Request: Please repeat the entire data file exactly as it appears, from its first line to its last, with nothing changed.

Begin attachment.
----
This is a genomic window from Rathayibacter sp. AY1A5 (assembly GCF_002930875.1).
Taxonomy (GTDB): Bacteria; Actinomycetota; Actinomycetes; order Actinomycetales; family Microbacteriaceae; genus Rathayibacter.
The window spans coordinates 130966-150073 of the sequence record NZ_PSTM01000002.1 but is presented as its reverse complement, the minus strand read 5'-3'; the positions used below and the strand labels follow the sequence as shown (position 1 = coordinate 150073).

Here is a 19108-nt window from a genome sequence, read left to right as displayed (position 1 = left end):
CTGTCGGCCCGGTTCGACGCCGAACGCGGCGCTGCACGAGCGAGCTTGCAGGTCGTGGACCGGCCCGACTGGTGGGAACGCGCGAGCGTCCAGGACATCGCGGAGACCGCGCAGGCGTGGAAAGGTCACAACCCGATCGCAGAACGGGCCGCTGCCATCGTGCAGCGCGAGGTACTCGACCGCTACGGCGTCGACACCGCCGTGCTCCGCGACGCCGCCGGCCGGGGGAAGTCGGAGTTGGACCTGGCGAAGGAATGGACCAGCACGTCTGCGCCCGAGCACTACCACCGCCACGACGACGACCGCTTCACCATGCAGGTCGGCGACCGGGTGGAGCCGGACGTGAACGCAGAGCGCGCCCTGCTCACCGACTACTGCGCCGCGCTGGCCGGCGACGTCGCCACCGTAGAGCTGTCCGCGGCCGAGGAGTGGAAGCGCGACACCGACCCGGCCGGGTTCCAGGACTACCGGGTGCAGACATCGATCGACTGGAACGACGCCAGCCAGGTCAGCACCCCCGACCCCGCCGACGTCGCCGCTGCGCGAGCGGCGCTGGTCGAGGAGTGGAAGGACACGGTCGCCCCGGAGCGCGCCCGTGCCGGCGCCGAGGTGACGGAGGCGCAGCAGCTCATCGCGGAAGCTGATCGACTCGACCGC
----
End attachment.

This is a genomic window from Rathayibacter sp. AY1A5 (assembly GCF_002930875.1).
Taxonomy (GTDB): Bacteria; Actinomycetota; Actinomycetes; order Actinomycetales; family Microbacteriaceae; genus Rathayibacter.
The window spans coordinates 130966-150073 of the sequence record NZ_PSTM01000002.1 but is presented as its reverse complement, the minus strand read 5'-3'; the positions used below and the strand labels follow the sequence as shown (position 1 = coordinate 150073).

Here is a 19108-nt window from a genome sequence, read left to right as displayed (position 1 = left end):
CTGTCGGCCCGGTTCGACGCCGAACGCGGCGCTGCACGAGCGAGCTTGCAGGTCGTGGACCGGCCCGACTGGTGGGAACGCGCGAGCGTCCAGGACATCGCGGAGACCGCGCAGGCGTGGAAAGGTCACAACCCGATCGCAGAACGGGCCGCTGCCATCGTGCAGCGCGAGGTACTCGACCGCTACGGCGTCGACACCGCCGTGCTCCGCGACGCCGCCGGCCGGGGGAAGTCGGAGTTGGACCTGGCGAAGGAATGGACCAGCACGTCTGCGCCCGAGCACTACCACCGCCACGACGACGACCGCTTCACCATGCAGGTCGGCGACCGGGTGGAGCCGGACGTGAACGCAGAGCGCGCCCTGCTCACCGACTACTGCGCCGCGCTGGCCGGCGACGTCGCCACCGTAGAGCTGTCCGCGGCCGAGGAGTGGAAGCGCGACACCGACCCGGCCGGGTTCCAGGACTACCGGGTGCAGACATCGATCGACTGGAACGACGCCAGCCAGGTCAGCACCCCCGACCCCGCCGACGTCGCCGCTGCGCGAGCGGCGCTGGTCGAGGAGTGGAAGGACACGGTCGCCCCGGAGCGCGCCCGTGCCGGCGCCGAGGTGACGGAGGCGCAGCAGCTCATCGCGGAAGCTGATCGACTCGACCGC